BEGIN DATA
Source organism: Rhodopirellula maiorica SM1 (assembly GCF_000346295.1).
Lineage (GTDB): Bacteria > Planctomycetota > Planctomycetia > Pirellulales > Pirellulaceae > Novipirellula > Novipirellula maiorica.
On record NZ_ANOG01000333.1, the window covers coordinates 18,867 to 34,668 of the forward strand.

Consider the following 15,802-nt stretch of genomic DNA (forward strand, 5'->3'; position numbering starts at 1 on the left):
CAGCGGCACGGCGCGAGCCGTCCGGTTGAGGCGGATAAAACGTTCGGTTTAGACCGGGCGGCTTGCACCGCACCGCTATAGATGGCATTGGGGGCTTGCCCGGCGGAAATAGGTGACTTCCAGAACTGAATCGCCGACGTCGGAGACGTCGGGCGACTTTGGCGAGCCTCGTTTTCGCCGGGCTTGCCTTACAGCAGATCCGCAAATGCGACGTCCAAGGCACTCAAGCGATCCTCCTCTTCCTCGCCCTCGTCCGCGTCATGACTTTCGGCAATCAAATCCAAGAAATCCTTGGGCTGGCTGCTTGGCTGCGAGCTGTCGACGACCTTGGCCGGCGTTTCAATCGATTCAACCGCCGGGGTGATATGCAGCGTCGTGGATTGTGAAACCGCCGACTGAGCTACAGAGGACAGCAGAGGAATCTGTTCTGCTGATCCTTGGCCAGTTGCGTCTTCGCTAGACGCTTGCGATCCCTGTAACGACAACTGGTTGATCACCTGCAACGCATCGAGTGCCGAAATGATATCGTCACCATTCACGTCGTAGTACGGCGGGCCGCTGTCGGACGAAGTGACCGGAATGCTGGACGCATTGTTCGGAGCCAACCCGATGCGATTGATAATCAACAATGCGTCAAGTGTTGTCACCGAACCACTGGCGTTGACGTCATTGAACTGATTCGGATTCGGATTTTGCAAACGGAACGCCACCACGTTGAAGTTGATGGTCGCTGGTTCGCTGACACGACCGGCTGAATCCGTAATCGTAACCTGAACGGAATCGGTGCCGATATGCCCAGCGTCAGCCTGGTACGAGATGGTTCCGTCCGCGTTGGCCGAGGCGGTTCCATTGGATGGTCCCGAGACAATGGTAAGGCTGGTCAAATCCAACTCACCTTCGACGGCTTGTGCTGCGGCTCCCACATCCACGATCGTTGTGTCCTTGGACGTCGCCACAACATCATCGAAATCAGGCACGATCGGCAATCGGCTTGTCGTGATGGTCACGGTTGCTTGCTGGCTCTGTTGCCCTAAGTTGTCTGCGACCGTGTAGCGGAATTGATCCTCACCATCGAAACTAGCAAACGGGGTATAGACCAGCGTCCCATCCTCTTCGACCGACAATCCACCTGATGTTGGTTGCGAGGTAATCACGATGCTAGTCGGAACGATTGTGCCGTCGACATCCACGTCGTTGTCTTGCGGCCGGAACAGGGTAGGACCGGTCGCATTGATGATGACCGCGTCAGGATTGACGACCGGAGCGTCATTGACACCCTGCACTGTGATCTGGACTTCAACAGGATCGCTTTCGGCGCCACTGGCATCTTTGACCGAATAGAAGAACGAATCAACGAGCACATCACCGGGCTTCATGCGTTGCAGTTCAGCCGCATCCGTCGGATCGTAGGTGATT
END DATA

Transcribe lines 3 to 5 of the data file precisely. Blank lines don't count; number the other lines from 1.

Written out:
On record NZ_ANOG01000333.1, the window covers coordinates 18,867 to 34,668 of the forward strand.

Consider the following 15,802-nt stretch of genomic DNA (forward strand, 5'->3'; position numbering starts at 1 on the left):
CAGCGGCACGGCGCGAGCCGTCCGGTTGAGGCGGATAAAACGTTCGGTTTAGACCGGGCGGCTTGCACCGCACCGCTATAGATGGCATTGGGGGCTTGCCCGGCGGAAATAGGTGACTTCCAGAACTGAATCGCCGACGTCGGAGACGTCGGGCGACTTTGGCGAGCCTCGTTTTCGCCGGGCTTGCCTTACAGCAGATCCGCAAATGCGACGTCCAAGGCACTCAAGCGATCCTCCTCTTCCTCGCCCTCGTCCGCGTCATGACTTTCGGCAATCAAATCCAAGAAATCCTTGGGCTGGCTGCTTGGCTGCGAGCTGTCGACGACCTTGGCCGGCGTTTCAATCGATTCAACCGCCGGGGTGATATGCAGCGTCGTGGATTGTGAAACCGCCGACTGAGCTACAGAGGACAGCAGAGGAATCTGTTCTGCTGATCCTTGGCCAGTTGCGTCTTCGCTAGACGCTTGCGATCCCTGTAACGACAACTGGTTGATCACCTGCAACGCATCGAGTGCCGAAATGATATCGTCACCATTCACGTCGTAGTACGGCGGGCCGCTGTCGGACGAAGTGACCGGAATGCTGGACGCATTGTTCGGAGCCAACCCGATGCGATTGATAATCAACAATGCGTCAAGTGTTGTCACCGAACCACTGGCGTTGACGTCATTGAACTGATTCGGATTCGGATTTTGCAAACGGAACGCCACCACGTTGAAGTTGATGGTCGCTGGTTCGCTGACACGACCGGCTGAATCCGTAATCGTAACCTGAACGGAATCGGTGCCGATATGCCCAGCGTCAGCCTGGTACGAGATGGTTCCGTCCGCGTTGGCCGAGGCGGTTCCATTGGATGGTCCCGAGACAATGGTAAGGCTGGTCAAATCCAACTCACCTTCGACGGCTTGTGCTGCGGCTCCCACATCCACGATCGTTGTGTCCTTGGACGTCGCCACAACATCATCGAAATCAGGCACGATCGGCAATCGGCTTGTCGTGATGGTCACGGTTGCTTGCTGGCTCTGTTGCCCTAAGTTGTCTGCGACCGTGTAGCGGAATTGATCCTCACCATCGAAACTAGCAAACGGGGTATAGACCAGCGTCCCATCCTCTTCGACCGACAATCCACCTGATGTTGGTTGCGAGGTAATCACGATGCTAGTCGGAACGATTGTGCCGTCGACATCCACGTCGTTGTCTTGCGGCCGGAACAGGGTAGGACCGGTCGCATTGATGATGACCGCGTCAGGATTGACGACCGGAGCGTCATTGACACCCTGCACTGTGATCTGGACTTCAACAGGATCGCTTTCGGCGCCACTGGCATCTTTGACCGAATAGAAGAACGAATCAACGAGCACATCACCGGGCTTCATGCGTTGCAGTTCAGCCGCATCCGTCGGATCGTAGGTGATT